Here is the full Putin “state of the nation” address that the Western mainstream media have been so apoplectic over in their reporting today. The speech is more than two hours long. The section in which Putin describes Russia’s latest weapons systems–the portion US elites are so incensed over–begins at about one hour and 15 minutes in.
Actually, however, it’s all a pretty interesting speech. The first hour is devoted to Russian domestic issues, and here we see the Russian leader discussing ways of improving the lives of ordinary people–proposing specific ideas in his discussion of domestic policies and managing to do so in a rather meaningful manner seldom seen from US officials. Among his proposals are increasing pensions for the elderly as well as raising the level of aid to families with dependent children, and he also wants to create a “vibrant middle class” and to “reduce mortgage rates.” One plan he talks about is to increase home ownership, in part by increasing the construction of new homes, and he discusses infrastructure improvements, including a new bridge being built to connect Crimea with the Russian mainland, as well as road improvements throughout the rest of Russia, including 11 million rubles for roads that will become part of the “Russia-Asia-Pacific corridor.”
Health care and public education are also discussed. Putin wants to reverse a trend of closing hospitals in smaller cities, and he desires to increase health care spending to between 4 and 5 percent of the GDP. He wants to increase the salaries of doctors, nurses, and teachers, and he also addresses environmental issues, calling for “high levels of environmental protection and well being.”
“You can’t imagine a healthy life with millions of people drinking water which is below the standards,” he says, and he pledged to “tighten up environmental policies for industries.”
That being said, however, he also wants to help business people, and specifically proposes working to “improve business climate.” He hopes to motivate companies “to produce sophisticated goods,” and he envisions Russia becoming a major world export leader. He also wants to make loans available to small businesses.
For the most part this man, regularly portrayed by the US mainstream media as some sort of horrible autocrat, comes across as a leader who truly has the best interest of his people at heart–rather than some shyster simply trying to score talking points and to fool as many people as possible, as so many US politicians come across.
As the camera pans around the crowd, you’ll see certain faces you probably will recognize, including Patriarch Kirill of the Russian Orthodox Church. There is also a group of school kids present. What’s particularly interesting is the close-up camera shots of peoples’ faces (there is considerable panning throughout the video), and the looks on individual people’s faces when Putin covers certain topics in his speech. The looks are probably most intense when he gets to the subject of national security.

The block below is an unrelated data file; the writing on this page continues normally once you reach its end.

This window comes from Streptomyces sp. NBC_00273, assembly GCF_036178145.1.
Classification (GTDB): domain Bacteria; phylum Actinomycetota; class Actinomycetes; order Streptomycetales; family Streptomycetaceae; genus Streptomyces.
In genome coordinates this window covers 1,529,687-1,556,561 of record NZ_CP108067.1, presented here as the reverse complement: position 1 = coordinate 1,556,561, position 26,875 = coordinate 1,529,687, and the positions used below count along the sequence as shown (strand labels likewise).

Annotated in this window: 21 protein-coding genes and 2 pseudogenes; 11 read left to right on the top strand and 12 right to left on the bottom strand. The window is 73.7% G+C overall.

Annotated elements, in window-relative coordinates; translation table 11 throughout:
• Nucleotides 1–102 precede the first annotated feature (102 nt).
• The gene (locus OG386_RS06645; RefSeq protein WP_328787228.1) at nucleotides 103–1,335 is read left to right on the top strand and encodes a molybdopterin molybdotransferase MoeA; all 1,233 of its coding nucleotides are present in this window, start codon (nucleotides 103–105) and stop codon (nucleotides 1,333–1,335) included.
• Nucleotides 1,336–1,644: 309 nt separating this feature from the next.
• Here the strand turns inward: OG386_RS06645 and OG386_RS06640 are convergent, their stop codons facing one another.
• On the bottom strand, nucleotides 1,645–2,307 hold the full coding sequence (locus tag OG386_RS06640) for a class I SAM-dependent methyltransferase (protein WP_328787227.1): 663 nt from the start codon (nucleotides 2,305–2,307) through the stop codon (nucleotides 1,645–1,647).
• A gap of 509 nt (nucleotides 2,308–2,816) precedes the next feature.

Putin discusses how the US, in 2002, unilaterally withdrew from the ABM treaty–a treaty which had “created an atmosphere of trust” between the US and Russia.
“At a certain point it seemed to me that we could achieve a compromise in this area, but no. All of our proposals, all our proposals, were rejected,” he said.
He then discusses various new weapons systems Russia has developed, including ballistic and cruise missiles capable of thwarting US missile defense systems. And as the MSM report, his remarks are indeed accompanied by video graphics. The segment of the speech in which he utters the words “Listen to us now”–the words which particularly aroused the media’s ire–comes at about one hour and 42 minutes into the video. The words are met with a standing ovation from the crowd.
The last 10 to 15 minutes of the speech are probably the most powerful. Here is an excerpt from it:
This military power is not to threaten anybody. We have no plans, neither have we ever had plans, to be an aggressor and attack anybody. We have never had any plans to attack anybody, we are not going to take anything away from anybody. We have everything we need. On the contrary, I’d like to emphasize, and this is very important, Russia’s growing military power is just a guarantee of peace on our planet because this military might would preserve the strategic balance, the balance of forces in the world which has always been the key factor of international security after World War II to this day.
All in all, it’s a pretty good speech. On the down side, however, Putin continues to refer to the US and EU as Russia’s “partners.” This would suggest that, sadly, he still doesn’t realize what he’s up against. Even so, the military flexing of muscles is a hopeful sign. And Putin is correct on one thing–that a strong Russian deterrent is probably the only hope we have of avoiding World War III.